SM9737 : Navelwort leaf

near to Fishguard/Abergwaun, Pembrokeshire/Sir Benfro, Great Britain

Navelwort leaf
Navelwort leaf
A single leaf of Umbilicus rupestris, photographed on Christmas Day. This is a wild member of the Crassula family of succulents, whose name derives from the Latin 'crassus' meaning thick (etymologically identical to the uncomplimentary term 'crass').
Navelwort is a common plant of Britain's southwestern seaboard but is rarely found in the east. It loves to grow among rock and stone, whether natural or human-made structures, as here on the wall-bank of a lane.
The leaf veins radiate from the central umbilicus which can often be seen to hold a droplet of water. The leaves vary greatly in size and can reach several inches across.
Herbalists refer to this plant by its earlier name, Cotyledon umbilicus. A distillation of its leaves was said to have a healing effect on chilblains, piles and other inflammations.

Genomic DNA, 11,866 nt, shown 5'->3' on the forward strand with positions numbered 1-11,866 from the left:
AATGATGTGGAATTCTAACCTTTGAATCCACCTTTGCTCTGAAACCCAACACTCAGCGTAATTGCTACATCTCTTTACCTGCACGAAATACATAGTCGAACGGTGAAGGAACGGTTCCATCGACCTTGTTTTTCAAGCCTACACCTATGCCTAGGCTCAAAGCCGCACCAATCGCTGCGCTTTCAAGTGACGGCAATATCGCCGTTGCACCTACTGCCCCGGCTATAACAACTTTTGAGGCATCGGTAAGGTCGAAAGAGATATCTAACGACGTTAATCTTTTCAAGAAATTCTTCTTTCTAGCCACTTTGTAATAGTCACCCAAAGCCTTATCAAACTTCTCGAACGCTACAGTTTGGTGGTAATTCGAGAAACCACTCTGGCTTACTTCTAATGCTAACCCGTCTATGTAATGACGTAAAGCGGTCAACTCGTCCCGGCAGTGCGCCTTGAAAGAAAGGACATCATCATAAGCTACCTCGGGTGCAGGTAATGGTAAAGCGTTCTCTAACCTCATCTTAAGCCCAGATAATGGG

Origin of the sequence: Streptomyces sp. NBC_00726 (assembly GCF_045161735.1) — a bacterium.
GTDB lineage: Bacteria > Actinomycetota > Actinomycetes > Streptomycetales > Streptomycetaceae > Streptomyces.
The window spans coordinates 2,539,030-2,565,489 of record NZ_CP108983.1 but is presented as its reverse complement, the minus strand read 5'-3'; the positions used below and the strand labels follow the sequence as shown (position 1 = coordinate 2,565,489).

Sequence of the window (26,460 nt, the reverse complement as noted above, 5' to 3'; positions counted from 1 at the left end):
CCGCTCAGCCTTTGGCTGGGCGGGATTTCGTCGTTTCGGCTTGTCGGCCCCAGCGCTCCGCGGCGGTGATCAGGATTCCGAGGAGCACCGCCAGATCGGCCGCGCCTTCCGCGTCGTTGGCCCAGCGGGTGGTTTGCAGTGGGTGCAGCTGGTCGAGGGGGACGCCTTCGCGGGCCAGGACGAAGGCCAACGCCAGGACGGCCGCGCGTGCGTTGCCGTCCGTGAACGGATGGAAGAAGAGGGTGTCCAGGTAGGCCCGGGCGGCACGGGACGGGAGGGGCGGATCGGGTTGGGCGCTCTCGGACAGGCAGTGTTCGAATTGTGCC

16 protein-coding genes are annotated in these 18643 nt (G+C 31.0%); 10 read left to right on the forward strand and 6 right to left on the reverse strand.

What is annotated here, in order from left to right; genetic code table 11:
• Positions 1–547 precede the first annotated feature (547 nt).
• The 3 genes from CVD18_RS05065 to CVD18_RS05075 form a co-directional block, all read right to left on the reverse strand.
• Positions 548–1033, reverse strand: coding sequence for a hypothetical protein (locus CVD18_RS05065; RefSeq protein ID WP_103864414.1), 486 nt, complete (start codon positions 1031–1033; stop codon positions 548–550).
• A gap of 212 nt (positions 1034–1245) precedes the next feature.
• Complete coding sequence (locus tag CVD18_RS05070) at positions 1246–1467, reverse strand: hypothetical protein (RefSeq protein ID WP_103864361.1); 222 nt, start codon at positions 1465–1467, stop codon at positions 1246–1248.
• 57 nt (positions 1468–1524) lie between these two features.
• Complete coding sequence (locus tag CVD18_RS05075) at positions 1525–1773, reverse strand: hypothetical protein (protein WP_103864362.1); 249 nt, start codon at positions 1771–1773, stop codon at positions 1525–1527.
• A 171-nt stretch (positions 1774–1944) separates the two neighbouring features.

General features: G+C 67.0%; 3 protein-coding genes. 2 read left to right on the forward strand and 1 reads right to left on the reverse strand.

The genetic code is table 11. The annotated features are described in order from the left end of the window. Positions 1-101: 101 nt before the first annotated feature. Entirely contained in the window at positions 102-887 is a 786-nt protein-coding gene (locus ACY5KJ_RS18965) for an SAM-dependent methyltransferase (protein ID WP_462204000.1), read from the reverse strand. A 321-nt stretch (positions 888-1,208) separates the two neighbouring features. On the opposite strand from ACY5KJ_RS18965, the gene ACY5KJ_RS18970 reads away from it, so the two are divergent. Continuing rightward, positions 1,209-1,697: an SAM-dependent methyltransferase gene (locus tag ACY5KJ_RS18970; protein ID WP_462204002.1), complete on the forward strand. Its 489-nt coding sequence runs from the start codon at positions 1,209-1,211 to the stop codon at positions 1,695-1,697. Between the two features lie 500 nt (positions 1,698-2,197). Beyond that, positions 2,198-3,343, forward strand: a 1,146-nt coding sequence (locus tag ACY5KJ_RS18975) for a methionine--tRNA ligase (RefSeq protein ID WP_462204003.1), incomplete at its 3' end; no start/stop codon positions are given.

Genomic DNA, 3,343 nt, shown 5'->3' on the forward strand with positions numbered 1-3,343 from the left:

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SM9737, 113 images   (more nearby)
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Image classification?
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Date Taken
Friday, 25 December, 2009   (more nearby)
Saturday, 26 December, 2009
Plantlife   (more nearby)
Subject Location
OSGB36: geotagged! SM 975 370 [100m precision]
WGS84: 51:59.6941N 4:57.0003W
Photographer Location
OSGB36: geotagged! SM 975 370
View Direction
East-northeast (about 67 degrees)
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